Hospital fire checks urged before dialling 999
Hospital staff in Greater Manchester have been told by fire officers that they must check for signs of a blaze if an alarm goes off before dialling 999.
The fire service's cost-cutting policy has also reduced the number of firefighters attending an initial alarm call from nine to four.
A service spokesman said that 95% of alarm calls in 2009 turned out to be false.
The Fire Brigade Union (FBU) said the policy could put lives at risk.
Greater Manchester Fire and Rescue Service chief fire officer Steve McGuirk said: "In 2009, over 95% of the calls to fire alarms were not fires, and of those less than 0.5% required the use of any equipment to put a fire out.
"Since 2007 we have reduced the number of fire engines that respond to automatic fire alarms, although we continue to attend high life risk premises such as hospitals.
"A fire alarm system is provided to alert a building's occupants to a potential problem so that, if necessary, the evacuation strategy can be implemented and - only if required the Fire and Rescue Service - can be called to attend," he said.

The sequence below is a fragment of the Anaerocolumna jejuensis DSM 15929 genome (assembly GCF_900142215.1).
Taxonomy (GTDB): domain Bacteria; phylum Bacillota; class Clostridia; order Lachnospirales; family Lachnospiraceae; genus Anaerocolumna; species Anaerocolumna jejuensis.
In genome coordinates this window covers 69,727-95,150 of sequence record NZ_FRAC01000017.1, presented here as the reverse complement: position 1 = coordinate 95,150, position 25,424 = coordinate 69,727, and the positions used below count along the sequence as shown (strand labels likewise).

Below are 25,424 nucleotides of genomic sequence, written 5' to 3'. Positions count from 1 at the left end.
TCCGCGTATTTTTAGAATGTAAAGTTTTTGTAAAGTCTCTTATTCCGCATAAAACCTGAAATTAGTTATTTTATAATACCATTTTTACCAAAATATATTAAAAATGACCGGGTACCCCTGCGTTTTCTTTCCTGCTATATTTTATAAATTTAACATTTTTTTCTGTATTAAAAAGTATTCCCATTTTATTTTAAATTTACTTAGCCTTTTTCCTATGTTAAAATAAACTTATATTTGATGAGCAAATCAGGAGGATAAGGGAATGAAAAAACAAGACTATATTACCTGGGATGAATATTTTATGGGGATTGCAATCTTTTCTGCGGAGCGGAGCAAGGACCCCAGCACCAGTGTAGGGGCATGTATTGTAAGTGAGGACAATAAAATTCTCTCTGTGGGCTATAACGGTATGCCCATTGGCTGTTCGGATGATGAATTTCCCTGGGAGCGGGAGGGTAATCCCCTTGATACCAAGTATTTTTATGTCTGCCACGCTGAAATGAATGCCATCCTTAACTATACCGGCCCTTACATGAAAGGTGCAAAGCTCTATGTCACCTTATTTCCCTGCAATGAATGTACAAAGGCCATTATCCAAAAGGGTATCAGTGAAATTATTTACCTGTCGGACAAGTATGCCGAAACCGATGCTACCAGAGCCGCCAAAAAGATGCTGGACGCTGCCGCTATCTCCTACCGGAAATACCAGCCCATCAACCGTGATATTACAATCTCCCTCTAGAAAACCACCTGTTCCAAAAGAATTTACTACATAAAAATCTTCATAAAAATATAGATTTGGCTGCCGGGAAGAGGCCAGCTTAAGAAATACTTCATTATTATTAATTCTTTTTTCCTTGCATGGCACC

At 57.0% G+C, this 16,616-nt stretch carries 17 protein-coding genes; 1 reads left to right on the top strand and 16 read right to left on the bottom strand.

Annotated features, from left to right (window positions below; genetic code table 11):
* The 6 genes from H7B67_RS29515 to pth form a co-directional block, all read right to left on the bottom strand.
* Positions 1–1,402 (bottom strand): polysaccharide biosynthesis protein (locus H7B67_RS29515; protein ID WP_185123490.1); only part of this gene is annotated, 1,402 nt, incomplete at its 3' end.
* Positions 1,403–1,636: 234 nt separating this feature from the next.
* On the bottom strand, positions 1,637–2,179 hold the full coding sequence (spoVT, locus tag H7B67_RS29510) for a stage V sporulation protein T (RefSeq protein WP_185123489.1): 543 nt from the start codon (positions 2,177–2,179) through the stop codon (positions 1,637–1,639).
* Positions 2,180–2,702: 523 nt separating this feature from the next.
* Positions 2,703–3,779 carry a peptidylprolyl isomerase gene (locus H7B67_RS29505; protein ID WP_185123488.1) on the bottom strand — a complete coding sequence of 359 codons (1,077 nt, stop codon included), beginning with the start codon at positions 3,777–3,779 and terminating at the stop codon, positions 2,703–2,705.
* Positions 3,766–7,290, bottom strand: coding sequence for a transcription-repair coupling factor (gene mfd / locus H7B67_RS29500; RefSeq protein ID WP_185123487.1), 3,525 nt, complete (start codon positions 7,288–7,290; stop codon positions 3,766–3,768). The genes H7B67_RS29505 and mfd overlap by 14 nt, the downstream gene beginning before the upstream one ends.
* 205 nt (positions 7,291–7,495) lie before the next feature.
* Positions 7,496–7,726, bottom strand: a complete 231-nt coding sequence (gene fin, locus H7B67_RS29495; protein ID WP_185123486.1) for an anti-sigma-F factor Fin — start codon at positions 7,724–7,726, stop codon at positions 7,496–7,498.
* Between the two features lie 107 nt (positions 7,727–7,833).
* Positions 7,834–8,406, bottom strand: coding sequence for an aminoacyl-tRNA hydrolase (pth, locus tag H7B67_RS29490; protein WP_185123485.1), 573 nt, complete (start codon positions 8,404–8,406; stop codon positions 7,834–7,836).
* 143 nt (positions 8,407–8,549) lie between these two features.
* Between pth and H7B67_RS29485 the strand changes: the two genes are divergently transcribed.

Greater Manchester Fire Brigade Union spokesman Paul Fogerty said: "We've got great reservations about the policy not only around our members' safety, but also for the safety of the public we serve."
Mr Fogerty said that the size of hospital buildings would make it difficult and potentially dangerous for a member of staff to establish whether there was a fire.
He added that sending a crew of four would be less effective if on arrival they discovered a fire and that patients' and crews' lives would be put at risk.
"We've made great strides in increasing numbers of fire alarms in domestic dwellings and this policy seems to be a contradiction of that strategy."